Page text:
A glass of wine a day may keep the blues at bay, according to a Spanish study of the benefits of the Mediterranean diet.
The research, part of the broader Predimed report on the Mediterranean diet, followed 5,500 light to moderate drinkers of both sexes over a period of seven years and found that those who drank two to seven glasses of wine a week were less prone to depression than non-drinkers. The findings, published in BMC Medicine, remained significant even when other factors such as smoking, diet and marital status were taken into account. The results were the same for both men and women.
“The results show an inverse association between low to moderate alcohol consumption and new cases of depression,” said lead researcher Miguel Ángel Martínez-González of the University of Navarra. None of the participants had suffered from depression or alcohol-related problems at the start of the study. Wine was the most popular drink among those studied, who were aged from 55 to 80, an age group in which the risk of depression is relatively high.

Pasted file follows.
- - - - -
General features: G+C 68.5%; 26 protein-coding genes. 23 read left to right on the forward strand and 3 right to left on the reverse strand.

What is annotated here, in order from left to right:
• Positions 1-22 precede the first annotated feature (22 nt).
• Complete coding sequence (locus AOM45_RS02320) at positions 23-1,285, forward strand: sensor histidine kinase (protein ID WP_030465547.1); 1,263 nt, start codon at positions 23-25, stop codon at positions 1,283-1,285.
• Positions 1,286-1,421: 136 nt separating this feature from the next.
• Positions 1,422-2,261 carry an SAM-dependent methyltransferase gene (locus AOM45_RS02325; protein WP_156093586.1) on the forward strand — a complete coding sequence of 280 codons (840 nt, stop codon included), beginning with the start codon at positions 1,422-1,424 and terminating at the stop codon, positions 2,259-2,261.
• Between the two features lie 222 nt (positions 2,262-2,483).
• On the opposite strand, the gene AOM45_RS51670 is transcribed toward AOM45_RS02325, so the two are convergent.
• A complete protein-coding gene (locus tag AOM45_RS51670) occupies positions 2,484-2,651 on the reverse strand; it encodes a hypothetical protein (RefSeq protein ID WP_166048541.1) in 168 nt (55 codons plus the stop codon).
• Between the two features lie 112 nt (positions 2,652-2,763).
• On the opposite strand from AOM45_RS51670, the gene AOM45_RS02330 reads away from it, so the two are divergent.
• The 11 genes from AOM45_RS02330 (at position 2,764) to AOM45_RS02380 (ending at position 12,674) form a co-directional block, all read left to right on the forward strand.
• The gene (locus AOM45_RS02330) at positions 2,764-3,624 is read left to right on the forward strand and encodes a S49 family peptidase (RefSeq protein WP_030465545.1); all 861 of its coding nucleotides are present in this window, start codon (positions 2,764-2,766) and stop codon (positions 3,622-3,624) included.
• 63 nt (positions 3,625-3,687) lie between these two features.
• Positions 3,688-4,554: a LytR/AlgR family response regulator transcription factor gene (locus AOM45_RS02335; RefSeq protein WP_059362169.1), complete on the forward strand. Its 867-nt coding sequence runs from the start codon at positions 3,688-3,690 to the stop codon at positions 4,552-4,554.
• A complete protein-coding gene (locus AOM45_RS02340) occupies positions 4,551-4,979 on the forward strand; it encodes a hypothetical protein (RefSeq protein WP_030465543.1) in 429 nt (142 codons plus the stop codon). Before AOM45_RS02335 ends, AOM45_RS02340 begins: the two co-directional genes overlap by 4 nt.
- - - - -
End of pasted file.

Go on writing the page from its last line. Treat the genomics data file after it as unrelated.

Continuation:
“Depression and heart disease seem to share some common mechanisms because they share many similar protective factors and risk factors,”
Martínez-González said. However, he added that depression prevention is not a reason to start drinking.
“If you are not a drinker, please don’t start drinking,” he said. “If you drink alcohol, please keep it in the range of one or less drinks a day and consider drinking wine instead of other alcoholic beverages.”
The so-called Mediterranean diet – olive oil, wine, a high intake of fruit, vegetables and fish, and a small quantity of dairy and meat products – has been shown to reduce the risk of cardio-vascular disease by up to 30%. However, despite its well-publicised health benefits, it is rapidly being replaced by an international diet of pizza, burgers and fries. Obesity in Spain is above the OECD average, especially among children, with one in three 13-to-14-year-olds classed as overweight.
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